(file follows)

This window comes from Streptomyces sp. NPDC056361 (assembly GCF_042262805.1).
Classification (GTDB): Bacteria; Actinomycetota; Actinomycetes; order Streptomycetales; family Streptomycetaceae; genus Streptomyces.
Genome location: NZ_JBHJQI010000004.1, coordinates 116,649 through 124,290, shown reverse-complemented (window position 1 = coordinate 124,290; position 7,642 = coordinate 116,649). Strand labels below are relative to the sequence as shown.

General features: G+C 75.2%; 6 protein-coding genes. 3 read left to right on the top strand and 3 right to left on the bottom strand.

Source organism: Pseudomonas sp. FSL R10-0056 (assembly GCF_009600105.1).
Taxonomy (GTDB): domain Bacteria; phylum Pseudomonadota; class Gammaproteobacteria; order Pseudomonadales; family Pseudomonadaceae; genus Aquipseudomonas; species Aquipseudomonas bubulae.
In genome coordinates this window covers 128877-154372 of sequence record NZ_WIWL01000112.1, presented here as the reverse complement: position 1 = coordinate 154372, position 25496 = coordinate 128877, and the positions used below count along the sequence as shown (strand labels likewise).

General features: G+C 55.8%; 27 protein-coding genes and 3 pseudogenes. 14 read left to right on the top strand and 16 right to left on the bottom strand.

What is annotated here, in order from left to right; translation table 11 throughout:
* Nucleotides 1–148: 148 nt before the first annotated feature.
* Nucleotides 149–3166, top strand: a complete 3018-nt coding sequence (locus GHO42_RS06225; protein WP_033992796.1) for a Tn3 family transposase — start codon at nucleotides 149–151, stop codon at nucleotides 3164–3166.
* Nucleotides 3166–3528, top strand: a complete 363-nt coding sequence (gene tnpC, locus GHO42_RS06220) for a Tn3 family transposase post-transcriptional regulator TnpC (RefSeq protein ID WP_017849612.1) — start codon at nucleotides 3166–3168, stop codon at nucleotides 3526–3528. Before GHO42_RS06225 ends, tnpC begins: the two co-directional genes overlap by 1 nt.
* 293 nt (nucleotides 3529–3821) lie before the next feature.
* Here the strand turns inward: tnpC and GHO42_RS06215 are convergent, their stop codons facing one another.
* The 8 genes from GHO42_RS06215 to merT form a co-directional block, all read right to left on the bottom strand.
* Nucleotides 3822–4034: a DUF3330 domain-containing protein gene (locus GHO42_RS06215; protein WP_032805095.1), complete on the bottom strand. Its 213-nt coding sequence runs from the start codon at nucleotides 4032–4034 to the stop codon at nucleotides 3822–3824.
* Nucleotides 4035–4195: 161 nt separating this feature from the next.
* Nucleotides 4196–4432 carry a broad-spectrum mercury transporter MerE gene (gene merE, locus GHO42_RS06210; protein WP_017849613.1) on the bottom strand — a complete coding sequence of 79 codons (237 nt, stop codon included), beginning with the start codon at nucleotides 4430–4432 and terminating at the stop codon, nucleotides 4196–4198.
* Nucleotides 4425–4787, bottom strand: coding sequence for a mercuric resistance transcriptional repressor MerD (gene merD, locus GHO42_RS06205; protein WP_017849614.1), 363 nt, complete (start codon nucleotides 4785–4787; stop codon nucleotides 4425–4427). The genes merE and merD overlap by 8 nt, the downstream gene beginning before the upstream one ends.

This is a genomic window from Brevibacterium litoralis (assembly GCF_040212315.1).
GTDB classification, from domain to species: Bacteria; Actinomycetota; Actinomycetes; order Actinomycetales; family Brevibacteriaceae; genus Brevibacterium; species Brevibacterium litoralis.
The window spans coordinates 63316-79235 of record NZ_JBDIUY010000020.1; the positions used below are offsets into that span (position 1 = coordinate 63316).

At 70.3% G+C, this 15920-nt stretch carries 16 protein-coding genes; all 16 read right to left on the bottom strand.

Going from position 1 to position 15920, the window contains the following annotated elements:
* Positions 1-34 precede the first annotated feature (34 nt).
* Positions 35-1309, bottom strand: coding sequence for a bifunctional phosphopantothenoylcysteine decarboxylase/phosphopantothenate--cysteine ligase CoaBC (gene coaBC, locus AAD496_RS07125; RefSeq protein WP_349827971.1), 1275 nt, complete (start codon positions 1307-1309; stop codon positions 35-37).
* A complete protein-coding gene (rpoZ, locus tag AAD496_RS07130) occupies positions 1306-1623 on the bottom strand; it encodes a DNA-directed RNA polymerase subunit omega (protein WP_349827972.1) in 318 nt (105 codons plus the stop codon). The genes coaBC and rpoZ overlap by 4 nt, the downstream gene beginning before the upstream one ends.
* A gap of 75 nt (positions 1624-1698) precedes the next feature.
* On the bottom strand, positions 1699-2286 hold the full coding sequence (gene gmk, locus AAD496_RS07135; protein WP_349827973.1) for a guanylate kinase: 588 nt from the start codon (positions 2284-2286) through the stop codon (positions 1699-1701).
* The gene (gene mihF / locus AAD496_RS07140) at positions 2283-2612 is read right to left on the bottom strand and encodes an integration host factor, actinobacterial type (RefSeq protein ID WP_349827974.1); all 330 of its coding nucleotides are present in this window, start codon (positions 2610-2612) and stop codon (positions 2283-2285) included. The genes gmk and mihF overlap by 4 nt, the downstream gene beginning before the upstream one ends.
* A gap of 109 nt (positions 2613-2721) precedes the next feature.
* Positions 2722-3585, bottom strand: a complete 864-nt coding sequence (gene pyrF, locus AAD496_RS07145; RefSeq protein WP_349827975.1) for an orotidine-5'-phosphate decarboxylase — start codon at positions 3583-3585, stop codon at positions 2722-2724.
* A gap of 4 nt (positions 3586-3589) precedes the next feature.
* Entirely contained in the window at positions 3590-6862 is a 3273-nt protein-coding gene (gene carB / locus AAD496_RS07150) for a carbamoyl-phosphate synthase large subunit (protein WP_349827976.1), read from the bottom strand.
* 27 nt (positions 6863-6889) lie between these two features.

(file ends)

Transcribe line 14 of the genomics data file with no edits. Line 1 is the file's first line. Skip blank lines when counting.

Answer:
* Here the strand turns inward: tnpC and GHO42_RS06215 are convergent, their stop codons facing one another.